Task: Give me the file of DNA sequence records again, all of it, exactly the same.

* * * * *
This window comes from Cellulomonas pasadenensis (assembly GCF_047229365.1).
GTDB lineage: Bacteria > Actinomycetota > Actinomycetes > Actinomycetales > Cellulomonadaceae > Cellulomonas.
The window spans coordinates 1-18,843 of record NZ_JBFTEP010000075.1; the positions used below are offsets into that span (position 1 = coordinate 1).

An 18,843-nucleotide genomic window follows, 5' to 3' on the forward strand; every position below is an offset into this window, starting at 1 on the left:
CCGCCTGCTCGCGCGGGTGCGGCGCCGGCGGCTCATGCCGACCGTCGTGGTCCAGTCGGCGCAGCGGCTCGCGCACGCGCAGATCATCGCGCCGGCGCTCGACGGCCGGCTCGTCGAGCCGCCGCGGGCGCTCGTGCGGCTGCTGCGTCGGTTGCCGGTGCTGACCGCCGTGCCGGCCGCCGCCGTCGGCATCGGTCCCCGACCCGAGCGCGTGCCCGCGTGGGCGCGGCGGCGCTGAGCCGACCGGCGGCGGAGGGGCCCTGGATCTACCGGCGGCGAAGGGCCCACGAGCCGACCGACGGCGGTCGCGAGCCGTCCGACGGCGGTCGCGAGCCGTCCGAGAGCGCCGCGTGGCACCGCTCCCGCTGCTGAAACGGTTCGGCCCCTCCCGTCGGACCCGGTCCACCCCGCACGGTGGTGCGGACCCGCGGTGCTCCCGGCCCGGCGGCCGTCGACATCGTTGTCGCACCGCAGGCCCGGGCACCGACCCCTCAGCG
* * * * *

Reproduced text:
This window comes from Cellulomonas pasadenensis (assembly GCF_047229365.1).
GTDB lineage: Bacteria > Actinomycetota > Actinomycetes > Actinomycetales > Cellulomonadaceae > Cellulomonas.
The window spans coordinates 1-18,843 of record NZ_JBFTEP010000075.1; the positions used below are offsets into that span (position 1 = coordinate 1).

An 18,843-nucleotide genomic window follows, 5' to 3' on the forward strand; every position below is an offset into this window, starting at 1 on the left:
CCGCCTGCTCGCGCGGGTGCGGCGCCGGCGGCTCATGCCGACCGTCGTGGTCCAGTCGGCGCAGCGGCTCGCGCACGCGCAGATCATCGCGCCGGCGCTCGACGGCCGGCTCGTCGAGCCGCCGCGGGCGCTCGTGCGGCTGCTGCGTCGGTTGCCGGTGCTGACCGCCGTGCCGGCCGCCGCCGTCGGCATCGGTCCCCGACCCGAGCGCGTGCCCGCGTGGGCGCGGCGGCGCTGAGCCGACCGGCGGCGGAGGGGCCCTGGATCTACCGGCGGCGAAGGGCCCACGAGCCGACCGACGGCGGTCGCGAGCCGTCCGACGGCGGTCGCGAGCCGTCCGAGAGCGCCGCGTGGCACCGCTCCCGCTGCTGAAACGGTTCGGCCCCTCCCGTCGGACCCGGTCCACCCCGCACGGTGGTGCGGACCCGCGGTGCTCCCGGCCCGGCGGCCGTCGACATCGTTGTCGCACCGCAGGCCCGGGCACCGACCCCTCAGCG